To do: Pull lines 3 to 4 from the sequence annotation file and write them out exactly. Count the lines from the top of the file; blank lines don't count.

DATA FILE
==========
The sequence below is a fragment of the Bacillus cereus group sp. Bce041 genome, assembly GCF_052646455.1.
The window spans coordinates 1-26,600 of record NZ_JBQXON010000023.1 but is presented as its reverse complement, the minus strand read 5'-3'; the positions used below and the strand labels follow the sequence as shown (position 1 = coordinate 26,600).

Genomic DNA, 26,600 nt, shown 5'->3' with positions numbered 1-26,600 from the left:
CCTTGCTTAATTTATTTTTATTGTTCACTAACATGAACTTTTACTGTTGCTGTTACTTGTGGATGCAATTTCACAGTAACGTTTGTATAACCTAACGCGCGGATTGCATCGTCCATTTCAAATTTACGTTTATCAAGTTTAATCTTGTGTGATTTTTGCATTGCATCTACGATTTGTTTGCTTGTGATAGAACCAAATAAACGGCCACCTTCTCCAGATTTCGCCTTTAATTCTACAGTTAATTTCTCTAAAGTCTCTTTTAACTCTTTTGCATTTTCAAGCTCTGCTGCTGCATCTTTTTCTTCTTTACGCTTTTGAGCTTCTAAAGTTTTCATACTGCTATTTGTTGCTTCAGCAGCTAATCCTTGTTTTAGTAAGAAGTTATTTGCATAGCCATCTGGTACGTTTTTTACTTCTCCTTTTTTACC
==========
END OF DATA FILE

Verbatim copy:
Genomic DNA, 26,600 nt, shown 5'->3' with positions numbered 1-26,600 from the left:
CCTTGCTTAATTTATTTTTATTGTTCACTAACATGAACTTTTACTGTTGCTGTTACTTGTGGATGCAATTTCACAGTAACGTTTGTATAACCTAACGCGCGGATTGCATCGTCCATTTCAAATTTACGTTTATCAAGTTTAATCTTGTGTGATTTTTGCATTGCATCTACGATTTGTTTGCTTGTGATAGAACCAAATAAACGGCCACCTTCTCCAGATTTCGCCTTTAATTCTACAGTTAATTTCTCTAAAGTCTCTTTTAACTCTTTTGCATTTTCAAGCTCTGCTGCTGCATCTTTTTCTTCTTTACGCTTTTGAGCTTCTAAAGTTTTCATACTGCTATTTGTTGCTTCAGCAGCTAATCCTTGTTTTAGTAAGAAGTTATTTGCATAGCCATCTGGTACGTTTTTTACTTCTCCTTTTTTACC